Address: 2 Chaim Levanon Street, Tel Aviv

10 Beit Hatefutsoth

Beit Hatefutsoth
Beit Hatefutsoth TijsB / photo modified

Beit Hatefutsoth (the Diaspora Museum; also known as the Museum of the Jewish People) illustrates the life and culture of the Jewish people across the world, throughout history. The museum displays a wide variety of exhibits, including film recordings and models, to document the world's Jewish population through the centuries. In particular, the highlight of a visit here are the exhibits devoted to the Ethiopian Jewish community and the Bob Dylan exhibit. There is also an excellent new children's section with interactive multimedia displays.

Address: 2 Klausner Street

Official site: www.bh.org.il

11 Netanya


This popular seaside resort sits on a beautiful golden sand beach that stretches for more than ten kilometers. The shoreline is the major attraction. Tel Aviv locals flock here during sunny weekends to chill out with friends and family. Downtown is crammed with cafés and restaurants and really buzzes with energy during summer evenings. It's a quieter alternative to Tel Aviv if you don't fancy the big-city rush, and there are plenty of accommodation options here. The Jewish Legion Museum (four kilometers north of the town center) documents the achievements of Jewish military units in the British army during World War I.

Location: 32 kilometers north of Tel Aviv

12 Lod

Church of St. George the Dragon Slayer
Church of St. George the Dragon Slayer

Although now known mainly for being home to Ben-Gurion International Airport, Lod has a rich history. Founded by the tribe of Benjamin after the Israelite occupation of the Promised Land, Lod was later destroyed by the Assyrians during the 8th century BC. From the 4th century onwards, it was settled by Greeks who renamed it Lydda. During the Byzantine era, Lydda/Lod became an important Christian center, and St. Paul is said to have healed a bedridden man here before traveling on to Caesarea. It's also one of the towns mentioned on the famous 6th-century Madaba Map of the Holy Land in Madaba, Jordan. Today, you can visit Lod's Greek Orthodox Church of St. George, which was rebuilt in 1870 over the original Crusader-era chapel here, and the El-Chodr Mosque, built in the 12th century.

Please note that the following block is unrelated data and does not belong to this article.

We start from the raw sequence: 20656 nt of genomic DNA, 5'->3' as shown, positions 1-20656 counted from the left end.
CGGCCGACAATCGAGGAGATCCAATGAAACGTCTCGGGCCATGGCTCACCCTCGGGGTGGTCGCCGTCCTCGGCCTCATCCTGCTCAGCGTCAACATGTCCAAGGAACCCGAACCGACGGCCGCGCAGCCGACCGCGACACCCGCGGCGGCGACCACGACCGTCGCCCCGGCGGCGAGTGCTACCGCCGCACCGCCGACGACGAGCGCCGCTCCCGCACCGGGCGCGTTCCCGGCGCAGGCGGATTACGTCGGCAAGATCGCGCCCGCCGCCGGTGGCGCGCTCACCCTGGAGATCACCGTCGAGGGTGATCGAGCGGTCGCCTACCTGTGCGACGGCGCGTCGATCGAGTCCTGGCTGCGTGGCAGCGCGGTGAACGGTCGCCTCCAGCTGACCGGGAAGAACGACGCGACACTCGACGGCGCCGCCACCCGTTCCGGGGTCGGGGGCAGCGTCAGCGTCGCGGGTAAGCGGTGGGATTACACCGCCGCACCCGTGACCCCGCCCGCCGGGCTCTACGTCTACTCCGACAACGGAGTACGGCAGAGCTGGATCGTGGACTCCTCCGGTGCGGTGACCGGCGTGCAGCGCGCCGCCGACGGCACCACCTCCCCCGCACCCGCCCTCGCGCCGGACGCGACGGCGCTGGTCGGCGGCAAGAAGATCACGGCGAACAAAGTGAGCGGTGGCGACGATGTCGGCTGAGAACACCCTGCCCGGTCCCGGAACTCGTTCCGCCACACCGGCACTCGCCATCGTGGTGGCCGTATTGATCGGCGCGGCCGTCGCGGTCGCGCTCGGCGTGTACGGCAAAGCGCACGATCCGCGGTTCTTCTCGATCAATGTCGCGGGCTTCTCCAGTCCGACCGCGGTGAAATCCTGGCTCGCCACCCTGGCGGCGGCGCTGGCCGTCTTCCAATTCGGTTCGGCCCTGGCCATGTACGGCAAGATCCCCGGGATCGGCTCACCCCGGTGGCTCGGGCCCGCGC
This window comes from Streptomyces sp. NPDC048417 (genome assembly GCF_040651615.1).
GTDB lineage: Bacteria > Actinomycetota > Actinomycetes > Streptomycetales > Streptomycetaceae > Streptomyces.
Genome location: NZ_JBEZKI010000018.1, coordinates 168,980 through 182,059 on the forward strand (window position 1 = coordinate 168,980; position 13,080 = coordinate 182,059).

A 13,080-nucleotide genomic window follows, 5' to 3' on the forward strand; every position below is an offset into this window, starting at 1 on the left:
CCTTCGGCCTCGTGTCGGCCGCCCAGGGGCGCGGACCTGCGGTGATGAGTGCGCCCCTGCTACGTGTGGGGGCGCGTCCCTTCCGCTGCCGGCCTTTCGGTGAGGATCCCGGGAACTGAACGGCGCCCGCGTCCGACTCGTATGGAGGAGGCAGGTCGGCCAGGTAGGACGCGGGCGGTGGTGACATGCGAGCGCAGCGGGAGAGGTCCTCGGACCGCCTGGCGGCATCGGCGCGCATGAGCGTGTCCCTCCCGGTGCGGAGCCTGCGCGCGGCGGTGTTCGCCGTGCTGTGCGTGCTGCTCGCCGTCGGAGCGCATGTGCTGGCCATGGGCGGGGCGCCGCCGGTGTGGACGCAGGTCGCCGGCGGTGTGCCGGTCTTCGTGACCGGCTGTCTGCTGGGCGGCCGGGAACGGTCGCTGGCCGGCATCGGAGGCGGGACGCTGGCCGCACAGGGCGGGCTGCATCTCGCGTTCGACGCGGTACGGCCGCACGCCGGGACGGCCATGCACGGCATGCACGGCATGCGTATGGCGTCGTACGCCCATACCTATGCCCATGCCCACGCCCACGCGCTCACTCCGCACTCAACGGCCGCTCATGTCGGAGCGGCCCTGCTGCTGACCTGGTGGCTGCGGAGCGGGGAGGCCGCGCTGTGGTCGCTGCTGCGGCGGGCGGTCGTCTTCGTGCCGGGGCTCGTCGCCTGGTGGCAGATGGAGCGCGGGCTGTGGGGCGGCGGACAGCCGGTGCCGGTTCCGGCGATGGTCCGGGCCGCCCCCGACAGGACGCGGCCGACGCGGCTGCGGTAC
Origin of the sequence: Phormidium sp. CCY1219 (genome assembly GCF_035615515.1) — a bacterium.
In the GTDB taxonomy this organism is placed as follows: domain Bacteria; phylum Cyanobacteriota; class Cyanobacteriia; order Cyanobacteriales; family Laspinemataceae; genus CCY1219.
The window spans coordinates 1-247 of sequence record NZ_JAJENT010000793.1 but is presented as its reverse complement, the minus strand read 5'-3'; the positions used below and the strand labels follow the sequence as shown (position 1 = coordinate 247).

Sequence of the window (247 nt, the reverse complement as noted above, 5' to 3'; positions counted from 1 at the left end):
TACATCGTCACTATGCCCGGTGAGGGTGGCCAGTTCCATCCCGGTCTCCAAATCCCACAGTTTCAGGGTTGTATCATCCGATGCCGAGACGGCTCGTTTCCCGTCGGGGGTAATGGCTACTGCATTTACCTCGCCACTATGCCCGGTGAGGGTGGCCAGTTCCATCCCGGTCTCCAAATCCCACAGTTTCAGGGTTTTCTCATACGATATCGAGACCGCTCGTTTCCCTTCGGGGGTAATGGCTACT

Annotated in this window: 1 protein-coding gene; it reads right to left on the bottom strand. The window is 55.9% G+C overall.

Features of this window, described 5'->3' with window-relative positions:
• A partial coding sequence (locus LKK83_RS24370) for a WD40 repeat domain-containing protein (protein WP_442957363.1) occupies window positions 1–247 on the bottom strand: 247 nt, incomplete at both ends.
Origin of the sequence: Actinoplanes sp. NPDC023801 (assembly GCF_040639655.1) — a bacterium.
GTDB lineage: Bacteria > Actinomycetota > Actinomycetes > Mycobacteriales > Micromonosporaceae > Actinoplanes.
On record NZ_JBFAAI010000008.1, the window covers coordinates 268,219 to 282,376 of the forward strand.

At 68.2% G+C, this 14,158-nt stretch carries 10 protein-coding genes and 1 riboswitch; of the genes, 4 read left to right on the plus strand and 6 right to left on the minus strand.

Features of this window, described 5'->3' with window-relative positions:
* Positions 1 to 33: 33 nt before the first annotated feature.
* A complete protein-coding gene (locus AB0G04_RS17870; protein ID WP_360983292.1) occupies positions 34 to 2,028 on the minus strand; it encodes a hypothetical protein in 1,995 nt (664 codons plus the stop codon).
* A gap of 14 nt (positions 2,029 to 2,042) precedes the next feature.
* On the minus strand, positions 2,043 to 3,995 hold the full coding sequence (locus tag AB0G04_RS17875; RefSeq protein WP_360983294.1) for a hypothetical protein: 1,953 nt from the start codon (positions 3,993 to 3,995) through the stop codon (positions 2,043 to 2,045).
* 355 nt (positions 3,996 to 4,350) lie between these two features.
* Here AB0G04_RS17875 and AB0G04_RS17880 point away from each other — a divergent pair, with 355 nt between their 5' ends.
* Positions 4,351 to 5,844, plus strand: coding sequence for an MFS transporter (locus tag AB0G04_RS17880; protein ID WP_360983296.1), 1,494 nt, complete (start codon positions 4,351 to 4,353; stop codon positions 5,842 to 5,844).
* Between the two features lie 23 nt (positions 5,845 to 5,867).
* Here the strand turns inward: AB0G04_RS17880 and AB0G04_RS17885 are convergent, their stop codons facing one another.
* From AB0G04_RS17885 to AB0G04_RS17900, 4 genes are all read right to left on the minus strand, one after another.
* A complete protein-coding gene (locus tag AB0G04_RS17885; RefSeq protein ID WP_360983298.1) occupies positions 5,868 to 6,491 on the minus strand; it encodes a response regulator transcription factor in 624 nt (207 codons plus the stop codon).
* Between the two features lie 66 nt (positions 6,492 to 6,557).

Location: 22 kilometers southeast of Tel Aviv

13 Yitzhak Rabin Center

The Yitzhak Rabin Center (named after the former prime minister of Israel) is home to the Israel Museum, which includes a wealth of information about Israel itself, and about Yitzhak Rabin - who was assassinated by Jewish terrorists after making peace with Jordan in 1995. The museum's highly detailed exhibits include a multitude of archived films and photographs. They take visitors through Israeli history from the early 20th century while focusing on the biography of Rabin from his early years, through his life as a soldier, and then in the government and as leader of the country, right up to his assassination.

Address: 8 Haim Levanon Street, Tel Aviv

14 Rothschild Boulevard

Architecture along Rothschild Boulevard.jpg
Architecture along Rothschild Boulevard.jpg Flavio~ / photo modified

This central city street is home to some of Tel Aviv's finest Bauhaus architecture and is a great place for a stroll, particularly in the early evening. Along the road are two museums where you can make stops between admiring the preserved buildings. The Independence Hall (Beit Dizengoff) is the former residence of Tel Aviv's first mayor and is where David Ben-Gurion proclaimed the state of Israel on May 14th, 1948. Inside, a display of mementos from this event is exhibited. Also along the road is the house once occupied by Haganah Commander Eliyahu Golomb, now home to the Haganah Museum, which documents the Haganah guerrilla force that actively attacked British Mandate rule. There are weaponry exhibits and information on the Haganah's activities inside.